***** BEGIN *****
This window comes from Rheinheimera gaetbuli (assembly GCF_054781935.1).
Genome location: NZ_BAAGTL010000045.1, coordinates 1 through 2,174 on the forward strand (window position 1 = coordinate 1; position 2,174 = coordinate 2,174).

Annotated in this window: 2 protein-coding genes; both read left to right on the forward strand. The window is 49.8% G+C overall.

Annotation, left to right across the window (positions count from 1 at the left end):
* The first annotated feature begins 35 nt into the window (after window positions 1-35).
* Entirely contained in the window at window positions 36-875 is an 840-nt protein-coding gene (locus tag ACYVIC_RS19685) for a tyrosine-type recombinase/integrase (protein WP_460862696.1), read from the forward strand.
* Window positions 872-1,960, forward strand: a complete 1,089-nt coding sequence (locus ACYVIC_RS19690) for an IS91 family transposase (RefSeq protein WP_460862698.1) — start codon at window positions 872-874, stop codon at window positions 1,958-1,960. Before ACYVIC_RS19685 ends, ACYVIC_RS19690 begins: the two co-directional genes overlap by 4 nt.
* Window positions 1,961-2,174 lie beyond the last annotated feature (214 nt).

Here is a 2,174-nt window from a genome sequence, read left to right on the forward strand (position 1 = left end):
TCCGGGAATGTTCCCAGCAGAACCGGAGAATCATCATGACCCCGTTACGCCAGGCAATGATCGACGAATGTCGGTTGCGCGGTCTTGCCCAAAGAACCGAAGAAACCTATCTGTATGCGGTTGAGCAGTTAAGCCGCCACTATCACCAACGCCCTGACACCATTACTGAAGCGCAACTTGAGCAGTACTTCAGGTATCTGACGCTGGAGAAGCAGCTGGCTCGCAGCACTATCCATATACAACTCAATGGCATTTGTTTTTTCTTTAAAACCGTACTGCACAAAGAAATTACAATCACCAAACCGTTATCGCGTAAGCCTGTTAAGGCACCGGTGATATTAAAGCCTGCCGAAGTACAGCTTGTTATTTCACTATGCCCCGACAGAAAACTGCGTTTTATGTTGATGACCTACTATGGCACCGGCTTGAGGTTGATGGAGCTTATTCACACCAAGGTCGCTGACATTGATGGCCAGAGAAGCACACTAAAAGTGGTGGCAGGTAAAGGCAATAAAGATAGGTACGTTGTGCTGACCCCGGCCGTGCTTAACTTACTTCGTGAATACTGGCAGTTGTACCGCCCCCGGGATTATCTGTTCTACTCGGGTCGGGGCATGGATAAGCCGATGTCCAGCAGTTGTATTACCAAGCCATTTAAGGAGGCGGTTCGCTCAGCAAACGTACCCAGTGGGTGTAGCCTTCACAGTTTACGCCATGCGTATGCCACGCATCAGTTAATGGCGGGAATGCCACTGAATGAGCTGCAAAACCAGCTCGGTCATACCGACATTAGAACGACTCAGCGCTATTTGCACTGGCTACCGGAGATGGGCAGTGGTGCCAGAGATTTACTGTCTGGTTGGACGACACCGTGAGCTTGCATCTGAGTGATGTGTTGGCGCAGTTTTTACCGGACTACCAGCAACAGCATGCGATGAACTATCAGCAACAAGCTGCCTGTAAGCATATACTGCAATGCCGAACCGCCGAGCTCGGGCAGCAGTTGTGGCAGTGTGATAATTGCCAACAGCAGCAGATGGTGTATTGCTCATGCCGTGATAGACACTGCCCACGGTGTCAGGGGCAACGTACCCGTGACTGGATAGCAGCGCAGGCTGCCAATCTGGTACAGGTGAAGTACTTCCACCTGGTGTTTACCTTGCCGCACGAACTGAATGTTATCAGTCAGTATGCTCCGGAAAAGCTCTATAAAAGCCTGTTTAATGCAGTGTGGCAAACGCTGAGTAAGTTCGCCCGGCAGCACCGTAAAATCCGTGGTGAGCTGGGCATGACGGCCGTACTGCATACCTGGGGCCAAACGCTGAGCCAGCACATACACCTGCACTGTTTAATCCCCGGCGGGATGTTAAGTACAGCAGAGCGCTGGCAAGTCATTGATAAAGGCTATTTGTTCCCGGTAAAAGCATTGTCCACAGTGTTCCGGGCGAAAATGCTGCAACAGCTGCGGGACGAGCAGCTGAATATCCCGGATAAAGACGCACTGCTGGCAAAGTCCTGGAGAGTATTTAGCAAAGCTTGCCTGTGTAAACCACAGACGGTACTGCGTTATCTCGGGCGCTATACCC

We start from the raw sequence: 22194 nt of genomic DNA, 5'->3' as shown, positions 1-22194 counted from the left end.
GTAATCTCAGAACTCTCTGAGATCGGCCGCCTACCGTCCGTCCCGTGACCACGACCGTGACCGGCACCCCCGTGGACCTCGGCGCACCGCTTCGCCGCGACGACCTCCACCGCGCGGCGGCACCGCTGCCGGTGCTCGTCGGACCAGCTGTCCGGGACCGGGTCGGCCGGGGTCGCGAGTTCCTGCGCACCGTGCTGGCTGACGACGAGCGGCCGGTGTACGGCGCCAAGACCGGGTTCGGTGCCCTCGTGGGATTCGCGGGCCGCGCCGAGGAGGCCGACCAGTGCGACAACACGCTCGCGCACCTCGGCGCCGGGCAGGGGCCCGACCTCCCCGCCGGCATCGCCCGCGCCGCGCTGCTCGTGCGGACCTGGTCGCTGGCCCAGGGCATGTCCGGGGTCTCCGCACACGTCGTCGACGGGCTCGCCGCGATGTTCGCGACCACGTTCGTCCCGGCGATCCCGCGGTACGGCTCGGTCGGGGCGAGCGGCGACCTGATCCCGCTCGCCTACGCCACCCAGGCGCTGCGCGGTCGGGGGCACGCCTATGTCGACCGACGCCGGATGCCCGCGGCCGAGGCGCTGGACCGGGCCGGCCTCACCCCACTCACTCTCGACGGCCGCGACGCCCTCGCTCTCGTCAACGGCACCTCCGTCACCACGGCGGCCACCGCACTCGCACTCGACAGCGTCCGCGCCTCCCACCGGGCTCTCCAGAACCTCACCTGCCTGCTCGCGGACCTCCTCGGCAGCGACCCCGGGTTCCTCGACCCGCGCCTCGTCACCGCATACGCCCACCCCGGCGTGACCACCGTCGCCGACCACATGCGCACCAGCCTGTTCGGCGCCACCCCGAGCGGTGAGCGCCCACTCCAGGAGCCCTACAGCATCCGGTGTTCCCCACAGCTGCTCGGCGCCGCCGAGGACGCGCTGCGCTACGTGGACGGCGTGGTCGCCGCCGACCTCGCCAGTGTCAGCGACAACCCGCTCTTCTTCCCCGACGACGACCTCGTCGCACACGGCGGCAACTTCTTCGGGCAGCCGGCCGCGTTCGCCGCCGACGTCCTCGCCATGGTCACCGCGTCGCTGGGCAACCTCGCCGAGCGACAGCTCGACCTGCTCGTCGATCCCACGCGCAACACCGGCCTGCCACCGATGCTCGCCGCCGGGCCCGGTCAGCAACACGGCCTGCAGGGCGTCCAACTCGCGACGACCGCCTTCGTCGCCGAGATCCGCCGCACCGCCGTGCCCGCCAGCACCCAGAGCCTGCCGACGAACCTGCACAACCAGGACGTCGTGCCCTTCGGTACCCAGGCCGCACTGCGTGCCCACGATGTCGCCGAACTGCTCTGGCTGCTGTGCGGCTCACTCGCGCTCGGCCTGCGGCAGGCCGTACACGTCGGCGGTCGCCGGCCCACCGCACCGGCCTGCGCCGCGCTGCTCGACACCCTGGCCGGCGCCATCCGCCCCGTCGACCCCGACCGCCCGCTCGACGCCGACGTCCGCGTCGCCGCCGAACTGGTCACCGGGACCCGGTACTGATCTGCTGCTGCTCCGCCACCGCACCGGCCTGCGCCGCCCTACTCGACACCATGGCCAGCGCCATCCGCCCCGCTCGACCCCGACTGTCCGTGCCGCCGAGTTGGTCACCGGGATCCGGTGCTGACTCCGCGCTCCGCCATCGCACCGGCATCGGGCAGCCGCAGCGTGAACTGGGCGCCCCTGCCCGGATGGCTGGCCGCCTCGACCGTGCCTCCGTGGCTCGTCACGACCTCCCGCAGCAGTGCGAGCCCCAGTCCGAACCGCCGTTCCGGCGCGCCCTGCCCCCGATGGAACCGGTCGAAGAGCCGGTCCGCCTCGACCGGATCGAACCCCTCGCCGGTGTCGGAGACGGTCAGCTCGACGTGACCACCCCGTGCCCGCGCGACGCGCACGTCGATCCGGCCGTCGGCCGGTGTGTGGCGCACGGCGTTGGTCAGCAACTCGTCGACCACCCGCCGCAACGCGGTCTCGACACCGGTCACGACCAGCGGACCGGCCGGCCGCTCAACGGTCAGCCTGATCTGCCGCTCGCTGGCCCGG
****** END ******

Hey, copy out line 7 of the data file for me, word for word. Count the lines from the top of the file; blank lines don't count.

* Window positions 872-1,960, forward strand: a complete 1,089-nt coding sequence (locus ACYVIC_RS19690) for an IS91 family transposase (RefSeq protein WP_460862698.1) — start codon at window positions 872-874, stop codon at window positions 1,958-1,960. Before ACYVIC_RS19685 ends, ACYVIC_RS19690 begins: the two co-directional genes overlap by 4 nt.